Good point Curt.  Strong -NAO signals favor more Plateau and eastward.  Most of your storms west of the Plateau are ULL driven, overrunning, sometimes but it is rare they can be Miller A storms.  The Miller A/Nor'easter pattern that was favored the last two winters typically helps out areas from a line to Cookeville to Winchester TN eastward.  I really learned last winter that it is impossible to predict snow fall amounts in the heaviest bands.  If you go under one of those bands in a strong ULL situation you can really overachieve.  We also found that out locally during the March 2008 and 2009 events.

Offline The Poster Formerly Known as Kailynleto

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Re: Winter 2011-2012 trend/forecast discussion.
« Reply #8 on: July 07, 2011, 06:19:04 PM »
Can we please have some scientific analysis that led you to this conclusion? Either provide some sound reasoning (and not a one-line statement with wild declarations) or your comment will be removed.
Eh, I'll remove it, Kevin.  I was half asleep when I posted that.  LOL.  Sorry.  I'll post a more reasoned answer later on lol
Quote
UNIQUE SOUTHERN BONDING EXPERIENCE OF FIGHTING FOR THE LAST MILK AND BREAD ON THE SHELVES AS THE STORM APPROACHES.
i just got off work and seen the latest gfs, its most def. smoking some good sh-t.
snOMG.

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Re: Winter 2011-2012 trend/forecast discussion.
« Reply #9 on: July 07, 2011, 06:41:49 PM »
Eh, I'll remove it, Kevin.  I was half asleep when I posted that.  LOL.  Sorry.  I'll post a more reasoned answer later on lol

Thanks. Sorry to be a bit harsh...but we just have to advise anybody making any type of forecast-like post or claim to have reasoning/explanation for such. Otherwise...your motivations could be in question to the staff and it also creates additional questions among the forum community (like we saw here). Posts that don't follow those guidelines are subject to removal. Again...we only ask this for those making posts that can be perceived as a "forecast"...short-term or long-term.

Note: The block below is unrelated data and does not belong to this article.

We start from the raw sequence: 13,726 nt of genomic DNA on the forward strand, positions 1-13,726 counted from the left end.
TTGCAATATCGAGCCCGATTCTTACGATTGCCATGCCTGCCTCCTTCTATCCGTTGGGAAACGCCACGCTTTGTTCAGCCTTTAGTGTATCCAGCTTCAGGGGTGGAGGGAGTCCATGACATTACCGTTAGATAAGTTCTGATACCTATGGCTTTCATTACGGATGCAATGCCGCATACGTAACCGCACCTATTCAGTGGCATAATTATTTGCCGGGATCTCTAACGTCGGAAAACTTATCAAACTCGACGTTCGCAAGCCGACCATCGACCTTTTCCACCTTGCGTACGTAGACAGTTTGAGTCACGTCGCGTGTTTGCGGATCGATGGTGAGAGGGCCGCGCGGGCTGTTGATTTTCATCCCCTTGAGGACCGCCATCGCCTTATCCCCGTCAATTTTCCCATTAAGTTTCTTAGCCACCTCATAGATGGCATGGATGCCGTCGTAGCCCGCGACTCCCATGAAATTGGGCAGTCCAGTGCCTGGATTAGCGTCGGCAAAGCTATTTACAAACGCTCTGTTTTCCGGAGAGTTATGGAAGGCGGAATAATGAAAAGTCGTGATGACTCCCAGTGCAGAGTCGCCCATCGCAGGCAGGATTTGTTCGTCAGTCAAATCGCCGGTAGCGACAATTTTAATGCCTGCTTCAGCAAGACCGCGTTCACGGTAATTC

Offline John1122

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Re: Winter 2011-2012 trend/forecast discussion.
« Reply #10 on: July 08, 2011, 03:35:34 PM »
Good point Curt.  Strong -NAO signals favor more Plateau and eastward.  Most of your storms west of the Plateau are ULL driven, overrunning, sometimes but it is rare they can be Miller A storms.  The Miller A/Nor'easter pattern that was favored the last two winters typically helps out areas from a line to Cookeville to Winchester TN eastward.  I really learned last winter that it is impossible to predict snow fall amounts in the heaviest bands.  If you go under one of those bands in a strong ULL situation you can really overachieve.  We also found that out locally during the March 2008 and 2009 events.

It's tough to get the right situation for the entire state, but some of the best coverage of snow and frigid cold for the whole state have been with the -NAO/-AO/weak La Nina set up.

I believe the whole state was snow covered during the late 1970s, the 1985 outbreak and the 1996 outbreak.

Offline Cyclonicjunkie

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Re: Winter 2011-2012 trend/forecast discussion.
« Reply #11 on: July 09, 2011, 10:55:22 AM »